• Stay Safe Online from the US National Cyber ​​Security Alliance for parents.

Educators and policy makers

Policymakers must ensure that cybersecurity awareness and critical thinking becomes a necessary life skill and is embedded in public schools across all curricula to equip children against online risks.

For example, as is the case in Finland, in mathematics children can learn how easy it is to lie with statistics, in art how images can be manipulated, and in history propaganda campaigns can be tied to today’s fake news and misinformation. Being able to approach information critically – not cynically – should be the goal here.

This does not mean that the responsibility can be placed directly on the shoulders of children. Governments should hold technology and content providers accountable for protecting vulnerable groups. The public and private sectors should collaborate internationally with relevant working groups such as the World Economic Forum’s Global Coalition for Digital Security to tackle harmful content and take coordinated action to reduce the risk of harm online. Governments should apply the necessary legal and policy frameworks.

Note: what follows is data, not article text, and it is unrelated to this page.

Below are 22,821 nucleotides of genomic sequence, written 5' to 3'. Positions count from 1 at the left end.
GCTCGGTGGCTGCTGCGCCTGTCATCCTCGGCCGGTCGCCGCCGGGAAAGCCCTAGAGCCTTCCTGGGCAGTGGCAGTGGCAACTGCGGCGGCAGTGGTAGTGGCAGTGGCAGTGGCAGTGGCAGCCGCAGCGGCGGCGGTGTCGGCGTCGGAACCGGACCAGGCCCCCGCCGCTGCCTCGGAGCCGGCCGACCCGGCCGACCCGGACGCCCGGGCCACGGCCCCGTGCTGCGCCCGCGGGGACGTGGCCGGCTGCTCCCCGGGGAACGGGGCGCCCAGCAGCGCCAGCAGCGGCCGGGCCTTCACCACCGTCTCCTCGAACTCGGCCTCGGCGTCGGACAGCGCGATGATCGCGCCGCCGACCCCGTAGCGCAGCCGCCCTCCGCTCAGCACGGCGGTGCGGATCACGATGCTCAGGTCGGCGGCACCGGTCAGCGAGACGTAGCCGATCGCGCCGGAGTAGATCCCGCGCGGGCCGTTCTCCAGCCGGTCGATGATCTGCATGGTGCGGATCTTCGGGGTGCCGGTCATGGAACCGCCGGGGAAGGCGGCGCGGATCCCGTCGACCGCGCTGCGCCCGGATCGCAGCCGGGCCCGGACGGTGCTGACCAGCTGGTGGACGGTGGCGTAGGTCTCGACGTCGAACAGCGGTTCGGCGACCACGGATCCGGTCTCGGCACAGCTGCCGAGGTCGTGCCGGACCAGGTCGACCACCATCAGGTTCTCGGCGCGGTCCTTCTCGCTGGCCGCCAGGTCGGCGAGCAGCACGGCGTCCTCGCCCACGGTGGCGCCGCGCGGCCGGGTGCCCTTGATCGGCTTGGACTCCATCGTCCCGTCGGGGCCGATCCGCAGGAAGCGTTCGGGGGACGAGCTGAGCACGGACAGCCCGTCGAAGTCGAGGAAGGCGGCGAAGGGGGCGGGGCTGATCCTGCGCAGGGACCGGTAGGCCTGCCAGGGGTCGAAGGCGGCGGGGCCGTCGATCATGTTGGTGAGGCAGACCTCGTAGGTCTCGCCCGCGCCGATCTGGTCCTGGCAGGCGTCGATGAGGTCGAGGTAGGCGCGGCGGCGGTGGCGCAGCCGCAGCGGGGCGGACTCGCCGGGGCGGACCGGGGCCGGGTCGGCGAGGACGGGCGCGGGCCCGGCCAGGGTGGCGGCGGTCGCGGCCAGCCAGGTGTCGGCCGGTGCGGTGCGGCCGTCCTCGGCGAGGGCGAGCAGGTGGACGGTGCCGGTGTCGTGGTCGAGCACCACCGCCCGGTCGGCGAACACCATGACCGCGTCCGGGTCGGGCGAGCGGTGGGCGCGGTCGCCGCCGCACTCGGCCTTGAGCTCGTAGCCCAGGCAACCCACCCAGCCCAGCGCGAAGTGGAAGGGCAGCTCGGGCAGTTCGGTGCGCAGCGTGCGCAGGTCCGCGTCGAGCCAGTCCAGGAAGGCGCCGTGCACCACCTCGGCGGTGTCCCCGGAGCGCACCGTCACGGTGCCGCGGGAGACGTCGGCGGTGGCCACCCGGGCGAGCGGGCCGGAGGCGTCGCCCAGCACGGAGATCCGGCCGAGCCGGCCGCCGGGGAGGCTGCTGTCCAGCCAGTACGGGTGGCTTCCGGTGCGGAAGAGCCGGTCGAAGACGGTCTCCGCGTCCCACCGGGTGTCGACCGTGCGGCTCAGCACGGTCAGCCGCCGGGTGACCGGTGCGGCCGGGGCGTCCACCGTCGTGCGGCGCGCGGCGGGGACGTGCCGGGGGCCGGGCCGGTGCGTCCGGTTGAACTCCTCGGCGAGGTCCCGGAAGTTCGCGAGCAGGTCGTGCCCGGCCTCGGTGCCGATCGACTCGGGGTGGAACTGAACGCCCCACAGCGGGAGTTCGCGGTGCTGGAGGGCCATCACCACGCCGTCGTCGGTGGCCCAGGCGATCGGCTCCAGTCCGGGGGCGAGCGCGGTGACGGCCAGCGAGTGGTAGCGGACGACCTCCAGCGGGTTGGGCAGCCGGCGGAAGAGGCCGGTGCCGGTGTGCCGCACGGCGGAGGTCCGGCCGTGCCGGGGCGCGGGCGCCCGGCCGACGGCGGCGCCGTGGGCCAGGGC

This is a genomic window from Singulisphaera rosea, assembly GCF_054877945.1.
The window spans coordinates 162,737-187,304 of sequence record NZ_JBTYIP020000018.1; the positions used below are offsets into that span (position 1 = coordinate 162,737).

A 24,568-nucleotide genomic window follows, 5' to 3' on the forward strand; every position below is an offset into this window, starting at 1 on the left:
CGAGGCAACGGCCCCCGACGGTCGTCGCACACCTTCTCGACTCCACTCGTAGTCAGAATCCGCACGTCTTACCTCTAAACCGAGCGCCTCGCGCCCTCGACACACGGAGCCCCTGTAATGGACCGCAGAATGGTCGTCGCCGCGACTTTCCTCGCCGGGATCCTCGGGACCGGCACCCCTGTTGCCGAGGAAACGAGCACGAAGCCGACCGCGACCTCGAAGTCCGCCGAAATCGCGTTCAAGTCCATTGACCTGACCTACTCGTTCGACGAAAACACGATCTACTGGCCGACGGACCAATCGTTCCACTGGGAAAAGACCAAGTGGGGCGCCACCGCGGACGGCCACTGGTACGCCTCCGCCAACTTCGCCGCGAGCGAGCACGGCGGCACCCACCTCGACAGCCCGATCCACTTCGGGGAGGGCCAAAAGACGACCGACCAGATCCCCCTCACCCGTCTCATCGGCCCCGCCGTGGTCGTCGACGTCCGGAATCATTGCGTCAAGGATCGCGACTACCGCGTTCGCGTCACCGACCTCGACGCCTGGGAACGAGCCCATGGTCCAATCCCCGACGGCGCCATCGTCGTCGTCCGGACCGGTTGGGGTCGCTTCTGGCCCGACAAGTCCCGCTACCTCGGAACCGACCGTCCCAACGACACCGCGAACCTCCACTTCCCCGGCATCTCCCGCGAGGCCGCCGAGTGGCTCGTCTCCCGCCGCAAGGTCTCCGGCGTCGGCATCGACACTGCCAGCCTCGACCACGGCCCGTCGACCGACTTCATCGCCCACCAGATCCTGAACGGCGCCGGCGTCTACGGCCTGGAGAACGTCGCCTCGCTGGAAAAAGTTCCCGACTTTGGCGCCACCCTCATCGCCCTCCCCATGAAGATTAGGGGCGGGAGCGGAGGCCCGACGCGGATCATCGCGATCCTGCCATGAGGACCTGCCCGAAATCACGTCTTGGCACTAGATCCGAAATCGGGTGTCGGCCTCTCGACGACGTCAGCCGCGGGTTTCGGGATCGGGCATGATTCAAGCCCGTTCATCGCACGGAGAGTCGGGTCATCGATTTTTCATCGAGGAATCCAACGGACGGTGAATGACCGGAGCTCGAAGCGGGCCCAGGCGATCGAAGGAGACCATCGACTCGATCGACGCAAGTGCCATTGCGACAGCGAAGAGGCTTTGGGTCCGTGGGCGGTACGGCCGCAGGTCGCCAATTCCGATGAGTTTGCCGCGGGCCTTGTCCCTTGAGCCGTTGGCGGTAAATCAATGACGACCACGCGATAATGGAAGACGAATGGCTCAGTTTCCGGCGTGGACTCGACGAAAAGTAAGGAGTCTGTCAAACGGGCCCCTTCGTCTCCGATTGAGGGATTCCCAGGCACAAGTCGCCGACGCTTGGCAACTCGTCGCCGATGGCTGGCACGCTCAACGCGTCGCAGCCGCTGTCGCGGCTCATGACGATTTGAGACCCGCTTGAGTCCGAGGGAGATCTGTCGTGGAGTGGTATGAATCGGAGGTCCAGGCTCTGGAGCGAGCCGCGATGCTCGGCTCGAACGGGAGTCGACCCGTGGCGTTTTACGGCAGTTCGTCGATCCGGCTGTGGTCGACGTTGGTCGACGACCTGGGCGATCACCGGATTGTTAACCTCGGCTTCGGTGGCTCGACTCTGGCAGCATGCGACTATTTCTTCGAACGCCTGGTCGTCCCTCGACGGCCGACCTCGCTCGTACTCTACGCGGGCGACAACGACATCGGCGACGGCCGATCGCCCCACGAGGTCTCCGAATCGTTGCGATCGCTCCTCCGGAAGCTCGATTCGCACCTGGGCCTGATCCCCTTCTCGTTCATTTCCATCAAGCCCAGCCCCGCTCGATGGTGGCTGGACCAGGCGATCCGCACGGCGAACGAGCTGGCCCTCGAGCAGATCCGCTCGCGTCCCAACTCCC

Jessica Lahey explains in her book “Gift of Failure”, that overprotective parents create children who are anxious, risk averse and not equipped to fend for themselves.

By applying an “autonomy-friendly parenting” lens to the online world, we educate children about the risks, but at the same time, we give them the space to explore and allow them to fail or succeed based on effects of their own decisions. .

This means that instead of trying to limit all possible risks on the Internet, parents and educators should focus on raising awareness and fostering critical thinking, mindfulness and self-control. These are crucial prerequisites for navigating effectively not only in the digital world, but also in the offline world.

Anna Collard, Senior Vice President of Content Strategy and Evangelist, KnowBe4 Africa

This article originally appeared in the World Economic Forum.